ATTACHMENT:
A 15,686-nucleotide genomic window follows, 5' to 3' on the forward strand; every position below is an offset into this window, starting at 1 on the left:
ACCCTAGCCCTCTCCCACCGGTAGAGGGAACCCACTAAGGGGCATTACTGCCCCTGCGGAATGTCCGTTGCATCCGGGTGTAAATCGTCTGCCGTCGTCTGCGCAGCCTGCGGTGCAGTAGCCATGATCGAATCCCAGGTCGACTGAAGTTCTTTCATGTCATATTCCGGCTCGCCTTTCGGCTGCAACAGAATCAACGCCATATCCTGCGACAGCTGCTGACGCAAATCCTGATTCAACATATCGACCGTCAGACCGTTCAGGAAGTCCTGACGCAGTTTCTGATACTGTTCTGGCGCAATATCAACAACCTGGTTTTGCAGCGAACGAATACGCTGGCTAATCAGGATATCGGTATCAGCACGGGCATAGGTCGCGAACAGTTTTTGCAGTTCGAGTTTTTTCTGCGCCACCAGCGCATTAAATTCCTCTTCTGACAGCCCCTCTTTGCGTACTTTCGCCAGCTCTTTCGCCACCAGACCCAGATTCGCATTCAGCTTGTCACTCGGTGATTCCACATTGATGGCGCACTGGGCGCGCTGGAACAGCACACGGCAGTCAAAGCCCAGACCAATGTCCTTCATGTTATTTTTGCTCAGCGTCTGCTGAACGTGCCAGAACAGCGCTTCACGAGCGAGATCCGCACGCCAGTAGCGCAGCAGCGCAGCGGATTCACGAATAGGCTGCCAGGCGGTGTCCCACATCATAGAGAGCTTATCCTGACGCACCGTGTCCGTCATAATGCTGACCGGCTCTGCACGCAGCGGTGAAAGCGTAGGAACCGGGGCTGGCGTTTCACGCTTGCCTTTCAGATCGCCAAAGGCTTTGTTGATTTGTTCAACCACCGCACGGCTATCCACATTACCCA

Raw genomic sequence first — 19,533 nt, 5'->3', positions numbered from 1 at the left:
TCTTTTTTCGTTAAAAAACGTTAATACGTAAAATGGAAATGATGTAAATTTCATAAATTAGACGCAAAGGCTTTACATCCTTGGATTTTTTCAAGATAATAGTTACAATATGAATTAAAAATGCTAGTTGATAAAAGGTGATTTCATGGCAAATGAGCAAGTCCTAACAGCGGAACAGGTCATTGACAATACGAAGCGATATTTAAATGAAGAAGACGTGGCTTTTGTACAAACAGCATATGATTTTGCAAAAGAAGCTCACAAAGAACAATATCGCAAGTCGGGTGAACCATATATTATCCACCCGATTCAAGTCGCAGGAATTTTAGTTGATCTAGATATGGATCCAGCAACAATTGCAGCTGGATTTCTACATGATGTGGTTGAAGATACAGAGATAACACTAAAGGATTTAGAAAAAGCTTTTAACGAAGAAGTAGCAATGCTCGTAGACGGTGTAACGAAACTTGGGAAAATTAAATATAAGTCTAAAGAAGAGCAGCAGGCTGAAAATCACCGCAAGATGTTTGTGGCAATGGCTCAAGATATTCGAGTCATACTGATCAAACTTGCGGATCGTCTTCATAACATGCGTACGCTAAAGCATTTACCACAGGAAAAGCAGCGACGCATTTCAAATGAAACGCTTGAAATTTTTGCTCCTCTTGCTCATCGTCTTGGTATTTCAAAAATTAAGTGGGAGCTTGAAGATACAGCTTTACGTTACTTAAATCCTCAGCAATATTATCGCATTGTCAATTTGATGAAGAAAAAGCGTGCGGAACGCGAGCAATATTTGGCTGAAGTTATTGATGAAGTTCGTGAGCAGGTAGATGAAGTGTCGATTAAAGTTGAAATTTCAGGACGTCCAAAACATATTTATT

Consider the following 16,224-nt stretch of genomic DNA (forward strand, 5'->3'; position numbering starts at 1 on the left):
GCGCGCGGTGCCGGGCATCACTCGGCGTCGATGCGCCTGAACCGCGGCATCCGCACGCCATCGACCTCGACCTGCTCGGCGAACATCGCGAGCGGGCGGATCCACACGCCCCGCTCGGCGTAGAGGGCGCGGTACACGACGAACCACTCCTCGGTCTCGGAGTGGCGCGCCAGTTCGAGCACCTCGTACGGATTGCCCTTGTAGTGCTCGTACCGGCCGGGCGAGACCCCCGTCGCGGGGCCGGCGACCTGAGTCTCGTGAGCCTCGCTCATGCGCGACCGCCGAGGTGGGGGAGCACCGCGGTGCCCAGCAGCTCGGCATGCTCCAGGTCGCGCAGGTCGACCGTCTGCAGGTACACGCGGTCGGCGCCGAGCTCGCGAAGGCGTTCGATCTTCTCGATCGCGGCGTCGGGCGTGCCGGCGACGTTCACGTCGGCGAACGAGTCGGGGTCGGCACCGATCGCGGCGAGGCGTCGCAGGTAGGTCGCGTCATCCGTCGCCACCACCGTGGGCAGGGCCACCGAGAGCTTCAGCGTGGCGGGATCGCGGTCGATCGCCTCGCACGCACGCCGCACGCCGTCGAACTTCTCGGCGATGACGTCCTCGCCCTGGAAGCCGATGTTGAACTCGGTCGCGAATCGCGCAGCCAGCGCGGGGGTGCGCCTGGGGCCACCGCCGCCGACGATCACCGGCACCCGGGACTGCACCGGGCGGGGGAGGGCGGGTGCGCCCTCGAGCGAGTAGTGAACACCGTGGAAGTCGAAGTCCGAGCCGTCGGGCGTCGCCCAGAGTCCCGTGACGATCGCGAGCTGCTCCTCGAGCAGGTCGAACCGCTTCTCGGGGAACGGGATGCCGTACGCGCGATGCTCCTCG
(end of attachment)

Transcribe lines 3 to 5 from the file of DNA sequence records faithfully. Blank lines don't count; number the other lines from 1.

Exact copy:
Raw genomic sequence first — 19,533 nt, 5'->3', positions numbered from 1 at the left:
TCTTTTTTCGTTAAAAAACGTTAATACGTAAAATGGAAATGATGTAAATTTCATAAATTAGACGCAAAGGCTTTACATCCTTGGATTTTTTCAAGATAATAGTTACAATATGAATTAAAAATGCTAGTTGATAAAAGGTGATTTCATGGCAAATGAGCAAGTCCTAACAGCGGAACAGGTCATTGACAATACGAAGCGATATTTAAATGAAGAAGACGTGGCTTTTGTACAAACAGCATATGATTTTGCAAAAGAAGCTCACAAAGAACAATATCGCAAGTCGGGTGAACCATATATTATCCACCCGATTCAAGTCGCAGGAATTTTAGTTGATCTAGATATGGATCCAGCAACAATTGCAGCTGGATTTCTACATGATGTGGTTGAAGATACAGAGATAACACTAAAGGATTTAGAAAAAGCTTTTAACGAAGAAGTAGCAATGCTCGTAGACGGTGTAACGAAACTTGGGAAAATTAAATATAAGTCTAAAGAAGAGCAGCAGGCTGAAAATCACCGCAAGATGTTTGTGGCAATGGCTCAAGATATTCGAGTCATACTGATCAAACTTGCGGATCGTCTTCATAACATGCGTACGCTAAAGCATTTACCACAGGAAAAGCAGCGACGCATTTCAAATGAAACGCTTGAAATTTTTGCTCCTCTTGCTCATCGTCTTGGTATTTCAAAAATTAAGTGGGAGCTTGAAGATACAGCTTTACGTTACTTAAATCCTCAGCAATATTATCGCATTGTCAATTTGATGAAGAAAAAGCGTGCGGAACGCGAGCAATATTTGGCTGAAGTTATTGATGAAGTTCGTGAGCAGGTAGATGAAGTGTCGATTAAAGTTGAAATTTCAGGACGTCCAAAACATATTTATT

Consider the following 16,224-nt stretch of genomic DNA (forward strand, 5'->3'; position numbering starts at 1 on the left):